To my mind the most attractive kind of conversations you can have is with anyone who manages to infuse expertise with passion — true, pure-grade passion.
I don’t really think the topic matters.
It could be about the art of making cardboard boxes or doing tax returns, but I was lucky enough to have a brief chat with Tony Gwynn about hitting a baseball.
When I was a staff member at The Daily Aztec, the excellent student newspaper at San Diego State, I was lucky enough to simultaneously cover my two loves, the arts and sports.
With the arts, I got to use the word “seminal” to my heart’s content and got a lot of free albums.
On the sports side, I covered SDSU track and field as well as (shock) soccer, but I would fill in on baseball.
In 2002, San Diego State baseball was in a moribund period.** The Aztecs, were then coached by Jim Dietz, who had been at the university since the early 1970s. But Dietz had not led SDSU to the NCAA tournament in a decade and many thought there’s no reason why one of the largest schools in the West shouldn’t be a major player in California’s competitive college baseball world.
The news that SDSU had hired Gwynn to replace his former college coach brought the Aztecs national attention, for a while, at least.
And it was during Gwynn’s first season that I covered a few games for the paper and got to write about my beloved baseball.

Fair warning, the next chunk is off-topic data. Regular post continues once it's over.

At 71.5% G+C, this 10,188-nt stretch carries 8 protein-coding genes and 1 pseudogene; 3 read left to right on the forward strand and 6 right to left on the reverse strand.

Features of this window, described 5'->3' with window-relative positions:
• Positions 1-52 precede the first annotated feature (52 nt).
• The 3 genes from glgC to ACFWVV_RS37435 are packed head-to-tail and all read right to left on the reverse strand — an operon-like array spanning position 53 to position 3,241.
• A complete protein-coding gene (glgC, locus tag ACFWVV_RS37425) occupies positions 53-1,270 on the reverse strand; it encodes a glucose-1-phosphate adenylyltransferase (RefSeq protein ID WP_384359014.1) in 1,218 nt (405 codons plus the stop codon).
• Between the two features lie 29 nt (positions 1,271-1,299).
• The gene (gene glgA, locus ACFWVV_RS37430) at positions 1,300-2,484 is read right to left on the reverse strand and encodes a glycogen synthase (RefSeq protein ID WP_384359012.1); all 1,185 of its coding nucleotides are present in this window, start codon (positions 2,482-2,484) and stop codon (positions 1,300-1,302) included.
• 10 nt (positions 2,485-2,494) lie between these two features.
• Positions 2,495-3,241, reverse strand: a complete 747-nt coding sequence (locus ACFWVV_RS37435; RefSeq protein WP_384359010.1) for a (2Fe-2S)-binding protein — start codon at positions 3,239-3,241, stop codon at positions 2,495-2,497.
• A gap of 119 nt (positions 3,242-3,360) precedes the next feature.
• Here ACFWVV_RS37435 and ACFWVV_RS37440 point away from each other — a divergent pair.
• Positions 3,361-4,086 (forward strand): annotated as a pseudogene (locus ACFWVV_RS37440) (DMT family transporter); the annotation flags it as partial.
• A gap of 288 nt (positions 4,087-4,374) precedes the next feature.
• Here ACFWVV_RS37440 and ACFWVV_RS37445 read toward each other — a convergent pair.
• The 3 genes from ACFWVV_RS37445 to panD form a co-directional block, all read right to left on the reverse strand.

The first game I was assigned to stands out.
It was after an Aztecs win against (I think) Long Beach State that I went into the interview room at Tony Gwynn Stadium, which had been built in 1997 with money donated by then Padres owner John Moores and named after Mr. Padre himself.
Gwynn came in wearing a black SDSU jacket with white baseball pants. As I’ve only really seen the man wearing the various San Diego Padres gear down the years, it was a bit odd to see him decked out in something else. It was like Derek Jeter wearing a red accented uniform.
I was in the room along with a stringer from San Diego Union-Tribune, who seemed to be a dyspeptic sportswriter who emerged from nearby factory that manufactures cliches.
Being the guy from the real newspaper, he went first and trudged through his list of “Talk about…” non-questions. Sportswriters have been known on occasion to ask questions that square with the themes of their already written stories.
After he finished, I started with my questions, when Gwynn noticed my microcassette recorder in my hand.
“Hey, bring that up here on the table,” he said in that instantly recognizable, nasal, Southern California-friendly, voice of his.
Now, the Aztecs won the game on a rally that was started by an opposite field hit from a player whose name I wish I could remember right now.
I asked Gwynn about the play and if he’d been working in practice with that particular player on taking the ball the other way.
Gwynn perked up, and said that the player’s opposite field base hit “made him smile,” and then he enthusiastically walked me through the pitch, the situation and what the batter is supposed to do.
It was like listening to Beethoven talk not about the “Ninth Symphony” as whole, but just about what the cellos are doing.
I was fascinated, truly fascinated. Some moments define your life and others season them. If only by default any wisdom happens to adhere to age, I know now that both are important.
**It has been pointed out by a former colleague that Dietz won more than 35 games in each of his last three years, but were unlucky to not reach the NCAA tournament. The perils of editing yourself. -SC-